Uranium miners face new hurdles as Fukushima disaster worsens

Wed Aug 21, 2013 4:14am EDT
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By James Regan

SYDNEY (Reuters) - Revelations of more toxic leaks from Japan's Fukushima Daiichi nuclear power plant will raise second-thoughts about Japan's nuclear future, but won't halt the long-term global expansion of the industry, the head of a uranium mining company said.

"It reinvigorates the heightened state of nervousness, it surely will make the Japanese government and nuclear regulatory authorities more cautious and conservative in the decisions about the restart," said Vanessa Guthrie, managing director of Australia's Toro Energy Ltd (TOE.AX: Quote), which expects to start mining uranium in Australia in 2016.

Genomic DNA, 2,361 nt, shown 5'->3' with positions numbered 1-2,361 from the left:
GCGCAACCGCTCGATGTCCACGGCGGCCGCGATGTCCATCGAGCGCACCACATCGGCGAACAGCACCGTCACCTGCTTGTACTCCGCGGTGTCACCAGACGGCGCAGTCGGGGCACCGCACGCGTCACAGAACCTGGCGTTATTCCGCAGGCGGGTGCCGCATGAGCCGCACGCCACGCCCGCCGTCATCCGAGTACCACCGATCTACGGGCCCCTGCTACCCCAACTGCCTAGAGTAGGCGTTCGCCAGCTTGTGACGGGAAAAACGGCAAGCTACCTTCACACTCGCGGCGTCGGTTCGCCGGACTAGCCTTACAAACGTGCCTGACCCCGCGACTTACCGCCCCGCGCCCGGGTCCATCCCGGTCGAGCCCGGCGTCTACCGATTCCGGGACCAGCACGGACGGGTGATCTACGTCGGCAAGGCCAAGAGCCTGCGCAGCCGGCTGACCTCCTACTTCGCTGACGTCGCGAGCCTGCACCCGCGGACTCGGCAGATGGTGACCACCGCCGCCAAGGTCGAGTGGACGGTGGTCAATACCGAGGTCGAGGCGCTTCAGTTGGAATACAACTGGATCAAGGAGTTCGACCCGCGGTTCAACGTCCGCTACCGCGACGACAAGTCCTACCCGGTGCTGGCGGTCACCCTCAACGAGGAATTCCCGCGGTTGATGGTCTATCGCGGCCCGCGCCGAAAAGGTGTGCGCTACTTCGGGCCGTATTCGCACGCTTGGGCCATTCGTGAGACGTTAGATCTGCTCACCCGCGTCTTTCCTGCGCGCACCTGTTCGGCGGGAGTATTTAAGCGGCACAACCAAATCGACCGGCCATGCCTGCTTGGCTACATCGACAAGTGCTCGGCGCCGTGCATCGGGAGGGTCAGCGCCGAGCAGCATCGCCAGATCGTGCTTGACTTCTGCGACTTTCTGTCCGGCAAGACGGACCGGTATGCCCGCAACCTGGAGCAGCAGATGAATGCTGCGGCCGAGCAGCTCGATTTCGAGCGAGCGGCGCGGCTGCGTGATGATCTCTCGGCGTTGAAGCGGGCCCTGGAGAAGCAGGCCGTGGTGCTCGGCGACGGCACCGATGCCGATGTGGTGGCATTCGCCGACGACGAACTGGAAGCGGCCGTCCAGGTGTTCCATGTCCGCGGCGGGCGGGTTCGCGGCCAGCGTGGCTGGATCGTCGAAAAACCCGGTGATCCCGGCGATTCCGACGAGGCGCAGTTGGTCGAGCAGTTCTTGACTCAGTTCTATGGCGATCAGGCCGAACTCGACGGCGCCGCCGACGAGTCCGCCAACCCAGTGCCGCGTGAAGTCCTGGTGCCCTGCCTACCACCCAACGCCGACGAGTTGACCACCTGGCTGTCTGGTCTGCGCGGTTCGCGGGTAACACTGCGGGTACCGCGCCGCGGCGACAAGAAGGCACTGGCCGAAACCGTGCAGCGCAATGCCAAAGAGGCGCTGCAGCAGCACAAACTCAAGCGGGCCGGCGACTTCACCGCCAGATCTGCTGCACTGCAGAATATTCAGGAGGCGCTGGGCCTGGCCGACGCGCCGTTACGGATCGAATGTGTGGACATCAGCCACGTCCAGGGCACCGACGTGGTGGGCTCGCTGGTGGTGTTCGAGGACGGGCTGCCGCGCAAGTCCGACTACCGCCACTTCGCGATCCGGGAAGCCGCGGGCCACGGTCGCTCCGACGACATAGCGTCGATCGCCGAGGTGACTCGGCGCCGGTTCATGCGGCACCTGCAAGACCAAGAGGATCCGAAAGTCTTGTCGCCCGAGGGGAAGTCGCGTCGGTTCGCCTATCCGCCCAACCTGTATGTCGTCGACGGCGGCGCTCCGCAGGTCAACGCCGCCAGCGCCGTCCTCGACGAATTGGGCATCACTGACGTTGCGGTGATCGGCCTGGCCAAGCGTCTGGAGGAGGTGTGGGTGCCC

Japan is set to raise the severity rating of the leak to level 3, or "serious incident", on an international scale for radiological releases, underlining a deepening sense of crisis at the site.

The price of uranium, used mainly as fuel for nuclear reactors, plunged after the March 2011 meltdown at the Fukushima plant 240 km (150 miles) from Tokyo and has struggled to recover ever since.

August uranium futures stood at $35.15 per pound on Wednesday compared with $68 per pound before the earthquake and tsunami that triggered the disaster.

However, Guthrie said contract prices between uranium miners and buyers standing at around $58-$59 a pound more accurately reflect the supply and demand balance than the spot price.

Operating costs in the industry range between $22-$25 per pound up to the high $40s, Guthrie said.

Canadian miner Uranium One Inc UUU.TO, which Russian nuclear corporation Rosatom plans to consolidate and take private this year, expects uranium prices to almost double in a couple of years amid dwindling supplies.   Continued...

A haul truck is seen carrying uranium ore out of Energy Resource Australia's Ranger uranium mine in Australia's Northern Territory in this handout photograph obtained September 2, 2008. REUTERS/Rio Tinto/David Hancock/Handout